As of last night, I am just over halfway into the second draft of my still-untitled screenplay. I've been working on the script, a dark comedy about a college freshman's return to her hometown over Thanksgiving break, for about three months now. The first draft, a 93-page, incoherent mess of "writing," took a little over a month; I wrote a few pages each night, and by November, I had a full-length, albeit horrible, script in my hands. I began editing a few weeks later, and although it still needs a ton of work before I can call it done, it's edging closer to becoming a final product.
Everyone, from bestselling authors to students in A.P. Lit, knows that writing isn't easy. There's the creativity, and the motivation, and the hours of work, and, perhaps most importantly, actually finding the time to get it done. As someone who's known she's wanted to be a writer since first grade, I've long come to terms with the fact that writing takes work. Still, after so many years of practice, I thought I'd mastered it pretty well. I rarely had trouble putting pen to paper, save for a few essays here or there, and when I did encounter writer's block, it typically lasted a matter of minutes. All in all, I figured I was one of the lucky ones; writing just seemed to come easy to me.
And then I started writing fiction. Writing books and screenplays, I soon discovered, was a lot harder than essays and memoir. It required planning and plotting and structure, all things that I previously dismissed as unnecessary. I found myself floundering, leaving works unfinished and facing days of empty pages. There were writing rules I saw online or in books that I knew some people used to help but I figured they were meant for people who didn't know what they were doing. Not me.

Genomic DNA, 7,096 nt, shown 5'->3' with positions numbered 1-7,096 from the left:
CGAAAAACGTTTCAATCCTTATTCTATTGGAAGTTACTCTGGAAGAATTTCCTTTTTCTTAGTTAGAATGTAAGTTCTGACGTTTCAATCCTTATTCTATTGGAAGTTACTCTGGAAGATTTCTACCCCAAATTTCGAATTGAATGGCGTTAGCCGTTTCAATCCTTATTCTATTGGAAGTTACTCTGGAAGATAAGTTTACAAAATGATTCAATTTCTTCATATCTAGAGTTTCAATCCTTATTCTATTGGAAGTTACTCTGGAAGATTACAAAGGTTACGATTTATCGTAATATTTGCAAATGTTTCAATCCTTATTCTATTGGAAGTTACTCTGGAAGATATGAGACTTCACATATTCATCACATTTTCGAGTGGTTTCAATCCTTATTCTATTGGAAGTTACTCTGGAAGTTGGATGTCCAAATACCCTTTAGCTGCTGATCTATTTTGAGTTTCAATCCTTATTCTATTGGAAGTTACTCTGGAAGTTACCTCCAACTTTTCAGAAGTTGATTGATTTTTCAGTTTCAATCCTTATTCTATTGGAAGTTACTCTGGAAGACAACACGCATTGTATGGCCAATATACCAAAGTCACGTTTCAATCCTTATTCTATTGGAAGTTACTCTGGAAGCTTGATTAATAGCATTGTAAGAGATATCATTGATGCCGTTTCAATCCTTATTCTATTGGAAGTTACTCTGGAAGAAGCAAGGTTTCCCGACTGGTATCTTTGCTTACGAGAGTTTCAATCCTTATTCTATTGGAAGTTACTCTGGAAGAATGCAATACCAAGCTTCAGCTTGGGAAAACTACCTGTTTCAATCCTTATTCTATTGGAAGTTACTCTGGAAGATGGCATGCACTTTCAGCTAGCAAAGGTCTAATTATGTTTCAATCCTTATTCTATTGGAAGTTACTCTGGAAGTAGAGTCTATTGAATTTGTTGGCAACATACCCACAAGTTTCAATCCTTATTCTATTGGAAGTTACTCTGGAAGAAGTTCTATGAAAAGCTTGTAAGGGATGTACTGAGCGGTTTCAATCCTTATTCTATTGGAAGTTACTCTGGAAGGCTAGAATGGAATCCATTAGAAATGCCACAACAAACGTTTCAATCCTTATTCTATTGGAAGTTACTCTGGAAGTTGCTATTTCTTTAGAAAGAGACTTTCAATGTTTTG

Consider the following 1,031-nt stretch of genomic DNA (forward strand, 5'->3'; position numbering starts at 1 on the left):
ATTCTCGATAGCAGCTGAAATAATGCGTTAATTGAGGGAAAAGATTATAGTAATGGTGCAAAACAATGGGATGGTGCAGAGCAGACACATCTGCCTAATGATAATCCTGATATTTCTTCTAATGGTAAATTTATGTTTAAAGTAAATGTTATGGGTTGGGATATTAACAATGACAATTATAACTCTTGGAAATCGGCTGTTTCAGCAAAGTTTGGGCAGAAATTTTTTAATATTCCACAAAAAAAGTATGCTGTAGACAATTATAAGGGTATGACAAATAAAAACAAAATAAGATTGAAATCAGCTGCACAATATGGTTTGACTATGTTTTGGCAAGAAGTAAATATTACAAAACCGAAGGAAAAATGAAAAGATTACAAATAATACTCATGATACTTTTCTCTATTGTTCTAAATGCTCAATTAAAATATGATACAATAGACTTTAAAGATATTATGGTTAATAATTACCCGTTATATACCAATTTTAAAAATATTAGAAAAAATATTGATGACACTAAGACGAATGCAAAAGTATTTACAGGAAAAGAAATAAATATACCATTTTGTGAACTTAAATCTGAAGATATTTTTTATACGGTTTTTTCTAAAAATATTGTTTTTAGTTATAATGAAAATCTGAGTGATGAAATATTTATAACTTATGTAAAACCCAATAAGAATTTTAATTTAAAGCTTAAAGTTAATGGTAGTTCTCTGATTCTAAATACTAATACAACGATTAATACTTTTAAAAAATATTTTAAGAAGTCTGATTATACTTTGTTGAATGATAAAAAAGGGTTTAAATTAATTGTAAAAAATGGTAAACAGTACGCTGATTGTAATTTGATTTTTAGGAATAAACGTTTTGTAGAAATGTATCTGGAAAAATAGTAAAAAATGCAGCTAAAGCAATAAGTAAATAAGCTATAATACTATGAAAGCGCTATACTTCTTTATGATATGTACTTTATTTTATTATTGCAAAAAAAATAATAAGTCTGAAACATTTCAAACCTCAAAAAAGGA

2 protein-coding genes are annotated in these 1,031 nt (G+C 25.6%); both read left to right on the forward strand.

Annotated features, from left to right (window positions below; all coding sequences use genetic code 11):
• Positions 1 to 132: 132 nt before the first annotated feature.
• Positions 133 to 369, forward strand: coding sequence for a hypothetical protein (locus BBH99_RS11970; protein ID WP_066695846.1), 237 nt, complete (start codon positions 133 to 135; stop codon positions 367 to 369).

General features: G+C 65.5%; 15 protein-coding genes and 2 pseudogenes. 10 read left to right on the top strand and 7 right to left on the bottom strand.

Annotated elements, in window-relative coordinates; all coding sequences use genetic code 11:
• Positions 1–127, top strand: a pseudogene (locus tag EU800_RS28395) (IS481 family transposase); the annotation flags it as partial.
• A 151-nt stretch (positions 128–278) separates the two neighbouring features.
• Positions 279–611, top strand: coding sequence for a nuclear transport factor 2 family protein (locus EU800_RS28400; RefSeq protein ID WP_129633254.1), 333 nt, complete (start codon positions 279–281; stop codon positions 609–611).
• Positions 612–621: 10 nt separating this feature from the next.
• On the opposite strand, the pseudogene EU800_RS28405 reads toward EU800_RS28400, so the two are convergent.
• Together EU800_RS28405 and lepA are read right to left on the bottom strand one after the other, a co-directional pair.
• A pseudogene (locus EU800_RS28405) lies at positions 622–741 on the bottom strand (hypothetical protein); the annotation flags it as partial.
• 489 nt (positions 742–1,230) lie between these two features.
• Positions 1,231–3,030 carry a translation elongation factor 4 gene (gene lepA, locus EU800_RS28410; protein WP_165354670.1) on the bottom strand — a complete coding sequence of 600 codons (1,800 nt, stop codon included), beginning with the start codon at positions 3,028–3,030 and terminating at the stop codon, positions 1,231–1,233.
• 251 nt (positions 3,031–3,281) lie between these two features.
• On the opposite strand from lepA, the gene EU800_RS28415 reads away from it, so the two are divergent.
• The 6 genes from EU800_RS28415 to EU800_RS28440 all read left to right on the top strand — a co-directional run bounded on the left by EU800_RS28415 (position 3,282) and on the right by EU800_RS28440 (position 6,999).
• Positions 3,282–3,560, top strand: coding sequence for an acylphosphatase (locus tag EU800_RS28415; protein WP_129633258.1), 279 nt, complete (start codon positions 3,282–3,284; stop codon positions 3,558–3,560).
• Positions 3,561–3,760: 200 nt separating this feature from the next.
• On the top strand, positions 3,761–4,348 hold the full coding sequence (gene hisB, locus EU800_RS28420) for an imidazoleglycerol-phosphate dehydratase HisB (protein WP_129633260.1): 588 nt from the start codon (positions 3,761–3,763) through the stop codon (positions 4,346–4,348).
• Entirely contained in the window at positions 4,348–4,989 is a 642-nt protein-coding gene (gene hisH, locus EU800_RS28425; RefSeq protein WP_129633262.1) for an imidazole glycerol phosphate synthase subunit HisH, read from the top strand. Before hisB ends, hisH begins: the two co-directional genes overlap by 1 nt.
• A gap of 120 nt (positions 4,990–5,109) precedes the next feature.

It took me two unfinished scripts, one quarter-done manuscript, and an entire year to realize I was wrong. Those rules that I so casually dismissed as crazy? Turns out they kind of work. Here are the seven tenants of fiction writing that I've (reluctantly) found are worth following:
1. Write Every Day
Yeah, it turns out this one isn't actually ridiculous. When I first began writing fiction, I would start with real enthusiasm, writing five, 10 pages in one day. And then I'd stop, pretending I was taking a break when really, I was leaving the work behind because it was "too hard" or I was "too busy." There's nothing wrong with getting distance from your work (see Rule #6), but when you're writing a first draft, even a few days away from the manuscript is too much. By writing every single day, even if it's just a paragraph scribbled on a note-pad between classes, you're forcing yourself to get the work done.
Disclaimer: I hate outlines. Before I started writing fiction, I'd never used them apart from middle school history classes. I'm not a plotter, I'd say. I'll figure it out as I go along. That may have been fine for 2,000-word non-fiction essays, but for a book? Not so much. 300+ page works about the detailed lives of fictional characters require you to know exactly where you're going. For some people, that means outlining the minute details of each scene, while for others, that simply means jotting down some key information for each page. For me, it's somewhere in the middle; I make sure I know the purpose of each scene so I don't get lost, but I let the details fill in as I go.
3. Work Through Writer's Block